You're dead meat, soon as I finish my smoke.

5) Snake Pliskin: Played by Kurt Russell, Snake Pliskin was the ultimate silent hero. A former US military badass, he has been on the wrong side of the tracks for some time when we first meet him in John Carpenter's Escape From New York. He is offered a pardon in exchange for rescuing the President, whose plane has crash landed on Manhatten Island, now a prison facility for America's worst criminals. He seems to take this all with a dull, uninterested stare, a stare which never leaves his face for the entire film, nor in its horrendous sequel, Escape From LA, where he single-handedly destroys all modern technology... all because the government pissed him the fuck off.

I'm all about eating ass and kicking pussy... no, wait!

4) Jack Burton: Jack was also played by Kurt Russell in another John Carpenter action epic, Big Trouble In Little China. But where Snake Pliskin is little talk, and all action, Jack Burton is a loud-mouthed braggart truck driver who can't shoot straight, has a drinking problem, couldn't get laid in a morgue, and also has the worst luck on the planet. But despite all this, he manages to more or less single-handedly save the world with nothing more than an 18 wheeler, a pocket knife, and his world famous "Six Demon Bag." Many may scoff at me including him here, since he was a character in only one film, but hey… how could you not get behind a guy who names his truck "The Pork Chop Express"… and brags about it?

How can the same thing happen to the same guy... let's see... one...two... THREE TIMES?!

3) John McClane: The role of John McClane was Bruce Willis' breakout performance. Up until then, he was known for shitty comedies like Blind Date and getting into bitch slapping fests with Cybill Sheppard. But with the release of Die Hard, everything changed. John McClane was a beat cop who, throughout three films, had the unfortunate ability to find himself caught in the worst, absolutely most unwinnable situations imaginable. By the end of the film, he would be beaten, broken, bloodied up, and re-re-re-separated from his wife. But not before he had blown up the corrupt European bad guy whilst whispering "Yippy kiyay, motha fuckah!" to no one but himself… The third film in particular, Die Hard With A Vengeance, was the harshest on poor John. He was beaten, shot, stabbed, shot up out of a manhole by rushing flood waters, dropped a hundred feet from a bridge onto a moving cargo ship, thrown safely from a nuclear explosion that took place on said ship in New York harbor, and worst of all, made to stand naked in the middle of Harlem wearing a sign that read "I hate niggers." If he could live through that, he can survive anything, and thereby wins his place in our top five.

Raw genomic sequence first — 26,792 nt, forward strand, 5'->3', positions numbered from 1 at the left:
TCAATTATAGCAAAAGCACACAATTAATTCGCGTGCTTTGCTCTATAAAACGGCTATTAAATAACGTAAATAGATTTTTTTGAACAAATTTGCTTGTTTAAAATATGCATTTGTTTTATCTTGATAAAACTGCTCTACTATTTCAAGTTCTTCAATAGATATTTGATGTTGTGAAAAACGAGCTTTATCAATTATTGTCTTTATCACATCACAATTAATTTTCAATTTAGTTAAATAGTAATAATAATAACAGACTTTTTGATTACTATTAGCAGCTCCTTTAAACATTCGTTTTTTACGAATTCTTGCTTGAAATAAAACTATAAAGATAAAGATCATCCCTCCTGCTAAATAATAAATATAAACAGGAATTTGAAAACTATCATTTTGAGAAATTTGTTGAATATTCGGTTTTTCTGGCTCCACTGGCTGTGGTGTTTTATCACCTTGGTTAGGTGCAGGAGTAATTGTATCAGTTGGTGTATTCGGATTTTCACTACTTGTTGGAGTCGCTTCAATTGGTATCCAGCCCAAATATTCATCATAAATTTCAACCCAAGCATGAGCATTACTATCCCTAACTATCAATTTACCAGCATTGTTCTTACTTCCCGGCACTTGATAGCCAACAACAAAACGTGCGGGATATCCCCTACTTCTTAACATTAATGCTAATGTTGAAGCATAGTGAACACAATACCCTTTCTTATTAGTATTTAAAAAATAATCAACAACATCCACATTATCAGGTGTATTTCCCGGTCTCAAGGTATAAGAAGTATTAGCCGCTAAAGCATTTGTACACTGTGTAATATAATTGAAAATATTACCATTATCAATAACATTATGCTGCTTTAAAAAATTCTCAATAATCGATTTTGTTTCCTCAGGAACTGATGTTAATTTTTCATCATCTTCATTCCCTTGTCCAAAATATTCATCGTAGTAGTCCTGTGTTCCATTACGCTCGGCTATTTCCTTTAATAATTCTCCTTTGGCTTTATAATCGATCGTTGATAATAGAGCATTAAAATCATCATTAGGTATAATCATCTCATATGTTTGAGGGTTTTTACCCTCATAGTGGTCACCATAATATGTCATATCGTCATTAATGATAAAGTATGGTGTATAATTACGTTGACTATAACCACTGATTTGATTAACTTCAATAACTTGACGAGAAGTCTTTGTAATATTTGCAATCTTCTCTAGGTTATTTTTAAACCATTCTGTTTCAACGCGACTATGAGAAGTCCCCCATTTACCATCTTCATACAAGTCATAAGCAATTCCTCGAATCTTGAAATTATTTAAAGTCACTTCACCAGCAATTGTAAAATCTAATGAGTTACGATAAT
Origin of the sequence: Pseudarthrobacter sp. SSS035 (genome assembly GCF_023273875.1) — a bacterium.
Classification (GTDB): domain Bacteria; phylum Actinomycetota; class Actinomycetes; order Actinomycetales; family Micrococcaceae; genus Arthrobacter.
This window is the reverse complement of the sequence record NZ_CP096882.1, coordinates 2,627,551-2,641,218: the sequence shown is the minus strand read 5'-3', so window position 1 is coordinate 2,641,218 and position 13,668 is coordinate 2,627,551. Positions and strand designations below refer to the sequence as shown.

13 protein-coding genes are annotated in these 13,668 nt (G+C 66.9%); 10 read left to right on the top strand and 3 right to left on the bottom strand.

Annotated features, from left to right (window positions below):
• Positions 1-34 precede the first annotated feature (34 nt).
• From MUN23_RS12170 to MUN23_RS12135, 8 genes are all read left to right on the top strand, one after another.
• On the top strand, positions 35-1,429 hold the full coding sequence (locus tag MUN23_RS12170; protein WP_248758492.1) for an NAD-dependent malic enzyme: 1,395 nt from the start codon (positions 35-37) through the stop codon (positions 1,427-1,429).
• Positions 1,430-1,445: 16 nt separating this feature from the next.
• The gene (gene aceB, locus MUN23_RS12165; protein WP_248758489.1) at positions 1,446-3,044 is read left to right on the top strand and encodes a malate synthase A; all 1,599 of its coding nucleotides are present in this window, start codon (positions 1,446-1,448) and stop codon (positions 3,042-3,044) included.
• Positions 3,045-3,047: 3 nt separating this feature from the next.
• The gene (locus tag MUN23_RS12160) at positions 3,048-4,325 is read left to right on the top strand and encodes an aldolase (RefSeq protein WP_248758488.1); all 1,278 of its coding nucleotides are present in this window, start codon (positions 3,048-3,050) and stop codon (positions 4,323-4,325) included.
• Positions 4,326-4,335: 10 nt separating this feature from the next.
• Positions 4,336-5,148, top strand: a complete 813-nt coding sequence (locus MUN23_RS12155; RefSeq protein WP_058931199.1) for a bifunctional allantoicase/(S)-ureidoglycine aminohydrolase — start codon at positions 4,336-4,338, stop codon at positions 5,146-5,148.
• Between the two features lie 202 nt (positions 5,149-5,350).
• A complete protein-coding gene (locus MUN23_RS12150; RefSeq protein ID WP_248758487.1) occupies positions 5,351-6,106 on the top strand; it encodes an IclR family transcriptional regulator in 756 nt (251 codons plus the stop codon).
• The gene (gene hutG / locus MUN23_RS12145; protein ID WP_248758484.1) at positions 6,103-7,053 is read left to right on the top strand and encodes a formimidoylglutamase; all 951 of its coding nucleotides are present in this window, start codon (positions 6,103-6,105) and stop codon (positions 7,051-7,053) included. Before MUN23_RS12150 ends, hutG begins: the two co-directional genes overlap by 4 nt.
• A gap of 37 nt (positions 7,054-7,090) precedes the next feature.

Coming next summer, Indiana Jones And The Turban of Death

2) Indiana Jones: Jones was played masterfully by veteran actor Harrison Ford, in a role tailor made for him by George Lucas, who was attempting to revive the feel of the old 50's action serials. I'm not going to get into the who's and why's of Indiana, as everyone who is reading this has seen at least one of the Indiana Jones films. I include him here, mainly, because of the times we now live in. After what went on last September, it comforts my heart to no end to watch Indiana Jones and The Temple of Doom, wherein Indy kills roughly 40,000 towel-headed individuals with a six shooter and a bull whip. Perhaps our fears of terrorism would end if we dropped a few thousand copies of this film over Afghanistan, and dressed all of our airport security officers and airline pilots in brown leather jackets and fedora hats.

And finally, Whatever-dude's #1 Action Movie Hero Of All Time:

Nerves of steel, and a fistful of boomstick… Superman ain't got shit on me, baby.

1)Ash: In case some of you still aren't familiar with the greatness of Ash, allow me to expound for you. His story is chronicled in the Evil Dead Trilogy, the masterpieces of Spider-man director Sam Raimi. Ash, as played by B-actor extraordinaire Bruce Campbell, is a reluctant hero. He is your basic coward. He works at S-Mart in the sporting goods department. He drives the shittiest piece of shit on wheels ever conceived by the masters of Detroit Steel. He has a bad habit of taking his girlfriends to haunted cabins where they become demon bitches and try to kill him. But he also has a chainsaw for a hand, more one-liners than the newest Rock promo, can travel back in time and practically become king of any nation he chooses before dinnertime, and can handle a double-barrel shotgun like nobody's business. He's the only action hero I can think of who can scream like a twelve year old girl through half the movie, and yet still come off as the ultimate shitkicker when the closing credits roll. That takes more than a chiseled physique and a bad accent. That takes skill, baby. Ash has become so engrained in the public consciousness that several of his catchphrases are emblazoned across bumper stickers and fansites everywhere. Many of them were included in the PC hit "Duke Nukem' 3D." For this, and for his ability to use 12th century technology to turn his car into a Death Buggy battle wagon, we hereby decree Ash the Greatest Action Hero Of All Time. In the future, we can only hope that forthcoming action stars live by his example. Do not take this as me condoning self-amputation in favor of asskicking attachments, but it couldn't hurt… Just think of how more affective Matt Damon's acting performance would be if he were to replace his head with an olive fork.


Plug (for my old WPF writing buddy Twitmare): ... go check it out, if that kind of thing butters your bread.